The Gathering storm, by Robert Jordan and Brandon Sanderson is the twelfth novel of the long series The Wheel of Time. Robert Jordan intended to finish the series, but was inable to when he unexpectedly died from cardiac amyloidosis. Brandon Sanderson was then asked to step in and complete the bestselling series. The main conflict of the novel centers around the protagonist, Rand. He is living in a world that is dying and is in it's last days. Rand's main goal is to unite all of the countries in order to save the world. He begins by restoring order to cities and kingdoms in order to give them some stability. While doing so, he becomes a harsh tyrant. He turns away all his loved ones, and alienates them on a daily basis. Many of his followers fear him and try to escape; he catches and imprisons those that try. His girlfriend, Min, tries to show him that he cannot continue in this fashion. He is becoming cruel; he thinks with cold logic that is not tempered by emotions like compassion. Min knows that if he does not change, he will fall apart and fail. Desptie these warnings, Rand continues to terrorize his friends and creates many enemies. Throughout the novel, he destroys the lives of many people. Towards the end of the novel, Rand's father steps in to try to help him end his emotional isolation. Rand becomes angry when he discovers that one of his old advisors sent his father to talk to him; he sees it as an attempt to manipulate him. In his intense anger, he almost murders his father. After realizing what he was about to do, Rand is terrified of what he has almost done. He runs away to think for awhile. "What was he?...A symbol? A sacrifice? A sword, meant to destroy? A sheltering hand, meant to protect?" Rand asks himself these questions. At first, he thought if he was hard enough, emotionless enough, he wouldn't feel any pain. He thought he failed because he could not contain his emotions. Rand questions the meaning of all the pain and struggling, and he cannot come up with any reason to keep going. Why should the world be saved? Would that actually be doing anyone any favors? The novel ends with Rand coming to the conclusion that the reason to keep struggling is to have a second chance to make things right, a second chance for love, peace, joy, and hope. He finally smiles after months of emotional isolation.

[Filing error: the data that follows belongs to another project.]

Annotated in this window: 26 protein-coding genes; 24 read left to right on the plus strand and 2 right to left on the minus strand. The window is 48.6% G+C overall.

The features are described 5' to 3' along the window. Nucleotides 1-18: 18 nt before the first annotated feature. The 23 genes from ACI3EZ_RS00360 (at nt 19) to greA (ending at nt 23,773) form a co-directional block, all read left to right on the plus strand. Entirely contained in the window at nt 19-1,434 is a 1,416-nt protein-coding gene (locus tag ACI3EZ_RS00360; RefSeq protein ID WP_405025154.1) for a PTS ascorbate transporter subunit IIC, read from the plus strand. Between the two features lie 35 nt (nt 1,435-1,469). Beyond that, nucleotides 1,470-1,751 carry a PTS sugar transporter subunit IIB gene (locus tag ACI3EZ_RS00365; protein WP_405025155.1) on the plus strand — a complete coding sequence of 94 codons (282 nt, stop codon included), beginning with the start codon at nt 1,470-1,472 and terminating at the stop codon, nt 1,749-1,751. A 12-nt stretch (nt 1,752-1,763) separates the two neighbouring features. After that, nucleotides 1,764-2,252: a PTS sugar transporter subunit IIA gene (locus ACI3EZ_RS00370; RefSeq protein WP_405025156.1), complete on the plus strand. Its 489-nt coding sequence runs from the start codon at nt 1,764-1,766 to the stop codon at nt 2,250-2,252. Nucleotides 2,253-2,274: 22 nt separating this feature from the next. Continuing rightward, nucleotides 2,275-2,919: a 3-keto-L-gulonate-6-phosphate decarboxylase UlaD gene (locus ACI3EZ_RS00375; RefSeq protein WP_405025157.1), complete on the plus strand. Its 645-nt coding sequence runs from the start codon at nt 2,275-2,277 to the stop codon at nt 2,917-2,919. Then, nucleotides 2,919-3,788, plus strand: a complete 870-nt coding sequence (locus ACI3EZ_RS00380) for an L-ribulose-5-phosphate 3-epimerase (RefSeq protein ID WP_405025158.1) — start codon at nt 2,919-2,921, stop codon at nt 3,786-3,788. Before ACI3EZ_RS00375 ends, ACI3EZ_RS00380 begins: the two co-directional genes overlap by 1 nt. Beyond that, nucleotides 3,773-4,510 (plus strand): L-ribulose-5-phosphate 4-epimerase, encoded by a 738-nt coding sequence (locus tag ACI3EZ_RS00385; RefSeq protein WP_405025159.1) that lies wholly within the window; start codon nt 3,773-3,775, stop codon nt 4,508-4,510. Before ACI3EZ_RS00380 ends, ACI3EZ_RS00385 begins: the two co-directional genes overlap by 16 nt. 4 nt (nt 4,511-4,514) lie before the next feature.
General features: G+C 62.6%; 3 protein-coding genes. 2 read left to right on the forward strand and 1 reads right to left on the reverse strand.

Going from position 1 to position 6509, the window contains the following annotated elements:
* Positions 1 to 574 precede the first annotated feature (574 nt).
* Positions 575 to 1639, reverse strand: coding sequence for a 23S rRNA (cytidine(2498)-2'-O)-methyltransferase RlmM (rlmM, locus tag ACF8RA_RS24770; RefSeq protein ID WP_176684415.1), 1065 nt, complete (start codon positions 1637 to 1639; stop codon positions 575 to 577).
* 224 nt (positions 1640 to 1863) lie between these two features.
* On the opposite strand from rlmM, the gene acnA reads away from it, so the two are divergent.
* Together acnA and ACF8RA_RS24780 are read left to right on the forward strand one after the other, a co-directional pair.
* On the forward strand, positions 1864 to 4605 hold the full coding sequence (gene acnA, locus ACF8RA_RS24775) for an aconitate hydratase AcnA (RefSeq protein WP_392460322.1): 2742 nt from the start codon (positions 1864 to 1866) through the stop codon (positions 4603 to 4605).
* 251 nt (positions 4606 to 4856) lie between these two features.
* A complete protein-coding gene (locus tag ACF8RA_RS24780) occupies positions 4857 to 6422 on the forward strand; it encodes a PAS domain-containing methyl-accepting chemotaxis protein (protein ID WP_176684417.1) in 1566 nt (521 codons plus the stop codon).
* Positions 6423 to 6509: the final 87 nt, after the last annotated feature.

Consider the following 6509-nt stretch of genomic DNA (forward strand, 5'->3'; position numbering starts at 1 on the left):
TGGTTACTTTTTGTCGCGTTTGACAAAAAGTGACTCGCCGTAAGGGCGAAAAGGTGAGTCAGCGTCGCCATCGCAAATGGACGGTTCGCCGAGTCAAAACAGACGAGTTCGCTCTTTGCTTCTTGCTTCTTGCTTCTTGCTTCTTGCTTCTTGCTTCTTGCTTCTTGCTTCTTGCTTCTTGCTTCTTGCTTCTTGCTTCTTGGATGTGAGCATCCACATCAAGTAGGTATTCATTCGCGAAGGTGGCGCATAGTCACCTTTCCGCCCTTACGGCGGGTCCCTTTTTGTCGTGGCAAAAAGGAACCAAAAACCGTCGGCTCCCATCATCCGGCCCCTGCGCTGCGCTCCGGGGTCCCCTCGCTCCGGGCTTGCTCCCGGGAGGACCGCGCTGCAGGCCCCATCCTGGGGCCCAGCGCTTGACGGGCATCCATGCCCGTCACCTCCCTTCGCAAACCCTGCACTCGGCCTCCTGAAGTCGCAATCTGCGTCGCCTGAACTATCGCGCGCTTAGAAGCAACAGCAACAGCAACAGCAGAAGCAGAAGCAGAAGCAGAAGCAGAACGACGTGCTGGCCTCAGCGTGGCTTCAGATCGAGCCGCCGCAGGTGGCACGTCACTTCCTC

1. Rand struggles to bring nations together to save the world. Why do people have difficulties putting aside their past wars and cultural differences to work together.?
2. During the novel, Rand stops being human and buries his emotions. He uses cold logic to make decisions about everything from who to trust and the fate of millions of people. Is this a good way to lead one's life and others? Why or why not?
3. One of Rand's main problems is that he holds in his anger so long that it blows up, and he almost kills his father. Have you ever held something in so long that it ended up hurting you or someone else?